The Company is Dependent on Key Personnel. Ryanair’s success depends to a significant extent upon the efforts and abilities of its senior management team, including Michael O’Leary, the CEO, and key financial, commercial, operating, IT and maintenance personnel. In October 2014, Mr. O’Leary signed a five year contract with the Company. This contract can be terminated by either party giving twelve months’ notice. See “Item 6. Directors, Senior Management and Employees—Compensation of Directors and Executive Officers—Employment and Bonus Agreement with Mr. O’Leary.” Ryanair’s success also depends on the ability of its executive officers and other members of senior management to operate and manage effectively, both independently and as a group. Although Ryanair’s employment agreements with Mr. O’Leary and several of its other senior executives contain noncompetition and non-disclosure provisions, there can be no assurance that these provisions will be enforceable in whole or in part. Competition for highly qualified personnel is intense, and either the loss of any executive officer, senior manager, or other key employee without adequate replacement or the inability to attract new qualified personnel could have a material adverse effect upon Ryanair’s business, operating results, and financial condition.
The Company Faces Risks Related to its Internet Reservations Operations and its Announced Elimination of Airport Check-in Facilities. Ryanair’s flight reservations are made through its website, mobile app and GDSs. Ryanair has established contingency programs which include hosting its website in three separate locations and having a backup booking engine available to support its existing booking platform in the event of a breakdown in this facility.
Nonetheless, the process of switching over to the back-up engine could take some time and there can be no assurance that Ryanair would not suffer a significant loss of reservations in the event of a major breakdown of its booking engine or other related systems, which, in turn, could have a material adverse effect on Ryanair’s operating results or financial condition.
Since October 1, 2009, all Ryanair passengers have been required to use Internet check-in. Internet check-in is part of a package of measures intended to reduce check-in lines and passenger handling costs and pass on these savings by reducing passenger airfares. Ryanair has deployed this system across its network. Any disruptions to the Internet check-in service as a result of a breakdown in the relevant computer systems or otherwise could have a material adverse impact on these service-improvement and cost-reduction efforts. There can be no assurance, however, that this process will continue to be successful or that consumers will not switch to other carriers that provide standard check-in facilities, which would negatively affect Ryanair’s results of operations and financial condition.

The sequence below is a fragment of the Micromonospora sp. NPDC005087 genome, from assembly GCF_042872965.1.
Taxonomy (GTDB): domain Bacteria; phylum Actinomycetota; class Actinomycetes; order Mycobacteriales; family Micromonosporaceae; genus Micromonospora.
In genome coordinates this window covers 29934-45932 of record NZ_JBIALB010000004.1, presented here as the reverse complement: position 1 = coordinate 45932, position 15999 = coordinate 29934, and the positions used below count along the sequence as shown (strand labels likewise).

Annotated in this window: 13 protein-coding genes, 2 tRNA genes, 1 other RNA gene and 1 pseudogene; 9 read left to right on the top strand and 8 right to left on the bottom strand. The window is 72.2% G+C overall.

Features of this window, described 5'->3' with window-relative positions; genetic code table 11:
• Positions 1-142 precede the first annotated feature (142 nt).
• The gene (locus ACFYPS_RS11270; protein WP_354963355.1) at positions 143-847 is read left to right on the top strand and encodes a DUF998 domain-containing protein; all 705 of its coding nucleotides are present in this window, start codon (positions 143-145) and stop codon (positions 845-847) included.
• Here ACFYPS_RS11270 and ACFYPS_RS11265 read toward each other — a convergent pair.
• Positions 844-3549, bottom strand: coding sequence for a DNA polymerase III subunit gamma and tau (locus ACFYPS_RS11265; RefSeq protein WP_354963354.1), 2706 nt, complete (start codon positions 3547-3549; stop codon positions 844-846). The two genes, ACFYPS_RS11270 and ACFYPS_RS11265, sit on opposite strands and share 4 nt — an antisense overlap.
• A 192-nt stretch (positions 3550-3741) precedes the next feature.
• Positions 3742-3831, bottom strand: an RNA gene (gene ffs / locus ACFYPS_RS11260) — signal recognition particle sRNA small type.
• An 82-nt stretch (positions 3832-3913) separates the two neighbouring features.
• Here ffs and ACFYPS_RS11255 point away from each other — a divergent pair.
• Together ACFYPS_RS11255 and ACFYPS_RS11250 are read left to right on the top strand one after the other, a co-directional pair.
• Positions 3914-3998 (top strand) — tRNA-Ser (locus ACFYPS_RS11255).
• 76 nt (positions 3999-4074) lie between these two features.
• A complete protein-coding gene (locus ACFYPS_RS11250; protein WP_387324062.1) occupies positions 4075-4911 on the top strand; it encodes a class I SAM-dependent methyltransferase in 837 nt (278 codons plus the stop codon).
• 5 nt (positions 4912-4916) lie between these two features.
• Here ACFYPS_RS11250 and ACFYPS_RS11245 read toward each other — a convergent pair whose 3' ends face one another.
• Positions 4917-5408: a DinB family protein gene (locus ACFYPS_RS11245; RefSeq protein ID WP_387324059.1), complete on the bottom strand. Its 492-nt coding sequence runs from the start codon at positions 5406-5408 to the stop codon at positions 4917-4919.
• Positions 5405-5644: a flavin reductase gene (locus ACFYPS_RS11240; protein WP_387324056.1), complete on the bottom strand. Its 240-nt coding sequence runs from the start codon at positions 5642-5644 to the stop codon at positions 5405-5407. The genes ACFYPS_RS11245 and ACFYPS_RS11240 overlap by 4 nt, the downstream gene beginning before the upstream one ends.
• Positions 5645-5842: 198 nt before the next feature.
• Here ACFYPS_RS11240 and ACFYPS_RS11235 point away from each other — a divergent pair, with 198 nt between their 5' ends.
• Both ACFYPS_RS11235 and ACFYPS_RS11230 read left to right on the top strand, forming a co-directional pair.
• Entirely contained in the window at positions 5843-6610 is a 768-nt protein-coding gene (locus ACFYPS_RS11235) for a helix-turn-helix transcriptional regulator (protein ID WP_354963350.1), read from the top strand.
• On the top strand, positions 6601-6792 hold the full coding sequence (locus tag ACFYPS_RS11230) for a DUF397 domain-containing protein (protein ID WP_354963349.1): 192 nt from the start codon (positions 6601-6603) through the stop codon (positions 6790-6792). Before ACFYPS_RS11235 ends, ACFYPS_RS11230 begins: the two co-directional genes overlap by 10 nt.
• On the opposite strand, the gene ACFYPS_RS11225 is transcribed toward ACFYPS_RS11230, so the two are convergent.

The Company Faces Risks Related to Unauthorized Use of Information from the Company’s Website.
Screenscraper websites gain unauthorized access to Ryanair’s website and booking system, extract flight and pricing information and display it on their own websites for sale to customers at prices which may include hidden intermediary fees on top of Ryanair’s fares. Ryanair does not allow any such commercial use of its website and objects to the practice of screenscraping also on the basis of certain legal principles, such as database rights, copyright protection, etc. Ryanair is currently involved in a number of legal proceedings against the proprietors of screenscraper websites in Ireland, Germany, The Netherlands, France, Spain, Italy and Switzerland. Ryanair’s objective is to prevent any unauthorized use of its website. Ryanair does allow certain companies who operate fare comparison (i.e. not reselling) websites to access its schedule and fare information for the purposes of price comparison provided they sign a license and use the agreed method to access the data. Ryanair also permits Travelport (trading as Galileo and Worldspan), Amadeus and Sabre, GDS operators, to provide access to Ryanair’s fares to traditional and corporate travel agencies.
Ryanair has received favorable rulings in Ireland and The Netherlands, and unfavorable rulings in Germany, Spain, France and Italy, in its actions against screenscrapers. However, pending the outcome of these legal proceedings and if Ryanair were to be ultimately unsuccessful in them, the activities of screenscraper websites could lead to a reduction in the number of customers who book directly on Ryanair’s website and consequently to a reduction in Ryanair’s ancillary revenue stream. Also, some customers may be lost to Ryanair once they are presented by a screenscraper website with a Ryanair fare inflated by the screenscraper’s intermediary fee. This could also adversely affect Ryanair’s reputation as a low-fares airline, which could negatively affect Ryanair’s results of operations and financial condition.